3 Hormones That Create Strong Leaders
If common sense isn’t enough to drive us back to the strong-silent leaders, biology might be.
Most of us are familiar with endorphins and dopamine.
Endorphins are the anti-pain hormone. Their sole purpose is to alleviate our physical pain and reward us for it. If you’ve ever felt a runner’s high — the feeling of enlightenment and release — it was endorphins at work. You will feel the full damage you did to your muscles one hour later, but, for now, you’re feeling great.
In an evolutionary sense, endorphins were crucial for our survival. It’s the hormone that enables us to go gather berries even if you’re injured or ill. It’s the hormone that makes us want to push ourselves to the limit by rewarding us with a gentle high.
Dopamine is the “I did it!!” hormone. Our bodies release dopamine when we complete a task we set for ourselves. We get a hit of dopamine whenever we achieve something we deem important. Whenever you cross an item off your to-do list, you get a hit of dopamine. No explanation needed here — wanting to get stuff done is a very useful function in all areas of life. The only danger is that software creators are getting scarily good at exploiting our craving for dopamine.
Those two hormones are incredibly important both on an individual and a societal level. But it wasn’t until I heard Simon Sinek speak about leadership that I learned that true leaders are governed by 3 more hormones that were previously just words to me.
1. Serotonin: the social hierarchy hormone
You may not like it, but social hierarchies are:
a) deeply ingrained into us (watch Jordan Peterson talk about lobsters)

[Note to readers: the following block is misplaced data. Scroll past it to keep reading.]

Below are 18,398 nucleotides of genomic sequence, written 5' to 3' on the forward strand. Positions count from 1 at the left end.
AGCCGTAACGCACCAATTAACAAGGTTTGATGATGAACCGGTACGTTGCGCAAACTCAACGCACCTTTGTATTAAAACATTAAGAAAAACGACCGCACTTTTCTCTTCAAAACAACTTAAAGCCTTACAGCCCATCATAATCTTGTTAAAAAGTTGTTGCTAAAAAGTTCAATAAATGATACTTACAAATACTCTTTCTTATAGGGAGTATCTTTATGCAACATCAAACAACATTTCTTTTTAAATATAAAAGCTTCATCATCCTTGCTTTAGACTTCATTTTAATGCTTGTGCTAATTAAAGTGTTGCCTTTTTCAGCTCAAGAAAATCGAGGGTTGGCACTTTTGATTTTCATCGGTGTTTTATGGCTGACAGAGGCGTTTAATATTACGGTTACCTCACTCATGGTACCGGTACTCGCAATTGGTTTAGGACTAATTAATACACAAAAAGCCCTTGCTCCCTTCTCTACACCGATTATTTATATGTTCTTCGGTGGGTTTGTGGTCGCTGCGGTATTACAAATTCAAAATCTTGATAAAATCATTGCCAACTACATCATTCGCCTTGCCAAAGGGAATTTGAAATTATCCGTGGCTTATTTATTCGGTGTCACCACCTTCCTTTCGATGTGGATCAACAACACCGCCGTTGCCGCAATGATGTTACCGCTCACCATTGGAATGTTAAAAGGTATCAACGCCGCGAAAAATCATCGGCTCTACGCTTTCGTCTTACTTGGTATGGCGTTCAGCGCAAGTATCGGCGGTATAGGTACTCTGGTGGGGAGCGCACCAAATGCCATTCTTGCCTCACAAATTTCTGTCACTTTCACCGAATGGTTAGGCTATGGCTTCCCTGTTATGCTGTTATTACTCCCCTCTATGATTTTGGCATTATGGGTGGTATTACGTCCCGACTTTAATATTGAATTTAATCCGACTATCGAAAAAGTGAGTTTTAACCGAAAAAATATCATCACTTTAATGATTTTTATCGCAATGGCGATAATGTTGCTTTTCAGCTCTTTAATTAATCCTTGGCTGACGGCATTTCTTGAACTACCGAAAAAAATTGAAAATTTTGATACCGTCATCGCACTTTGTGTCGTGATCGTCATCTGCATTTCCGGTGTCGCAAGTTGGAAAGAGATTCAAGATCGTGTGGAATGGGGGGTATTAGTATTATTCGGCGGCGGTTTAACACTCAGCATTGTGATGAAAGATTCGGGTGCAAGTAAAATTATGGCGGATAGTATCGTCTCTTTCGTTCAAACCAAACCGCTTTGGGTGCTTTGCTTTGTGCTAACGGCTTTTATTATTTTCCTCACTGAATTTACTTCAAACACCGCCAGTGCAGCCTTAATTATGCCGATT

b) madly useful
Why? Simon gives an example of a primitive, brute society. If you’re built like a Saber-toothed tiger, you’re going to elbow your way through to today’s dinner and eat the whole thing. If you’re the more artistic member of the family, you’re the one getting the elbow in what you hope one day grows into a proper predator’s face.
What happens next benefits nobody. The alpha overeats and sleeps. The artist is hungry and scared to wake up the alpha if the danger comes. Both die.
Humans have evolved to make social hierarchies work for them. First of all, we accept them. Nobody is mad that your boss makes more money than you, Sinek says. Nobody is questioning presidential motorcades or the fact that their dentist comes to their house to fix their teeth.
No, we’ll gladly hand over our plate to the alpha male. We won’t be happy about it, but we’ll hand over our mate to the alpha male. We will do favors for them and sacrifice our privileges to strengthen theirs. That is serotonin hard at work.
Funny thing: you’ve probably heard about women getting on the same menstrual cycle when they live together. In reality, they all get on the cycle of the alpha woman. Nature wants the alpha woman to mate with alpha male to produce alpha children. So the menstrual cycle phenomenon is simply nature’s way of saying, when she’s off the market, you’re all of the market. There’s going to be no competition while she’s down.
But it’s a two-way street. In return, we expect our alphas to be the ones who go face the danger once it comes. We expect our alphas to be the ones who give up their privileges and sacrifice themselves for the greater good during wartime. We expect our alphas to keep everyone within our social group safe and accepted, right to the weakest member.
That is the social contract governed by serotonin. Once it is broken, we get furious. We don’t like people who spend $1,000 on Gucci shoes to artificially inflate their status. We despise Wall Street CEOs who sacrifice their employees’ pensions to pay themselves $150m end-year bonuses. We rebel against business owners who lock themselves up with a few privileged friends and neglect the rest of the company. We riot against such leaders. Because they lack oxytocin.
2. Oxytocin: the hormone of love
Oxytocin might be primarily associated with romantic relationships because the hormone is released when people bond: emotionally, physically, socially. But it plays an imperative balancing role in how we structure our societies.
If serotonin is the alpha hormone — which basically makes us want to be alphas and want to have strong alphas within our society — then oxytocin sounds very much like the thing that keeps those strong alphas sane and just. Oxytocin is what makes a mere winner a great leader.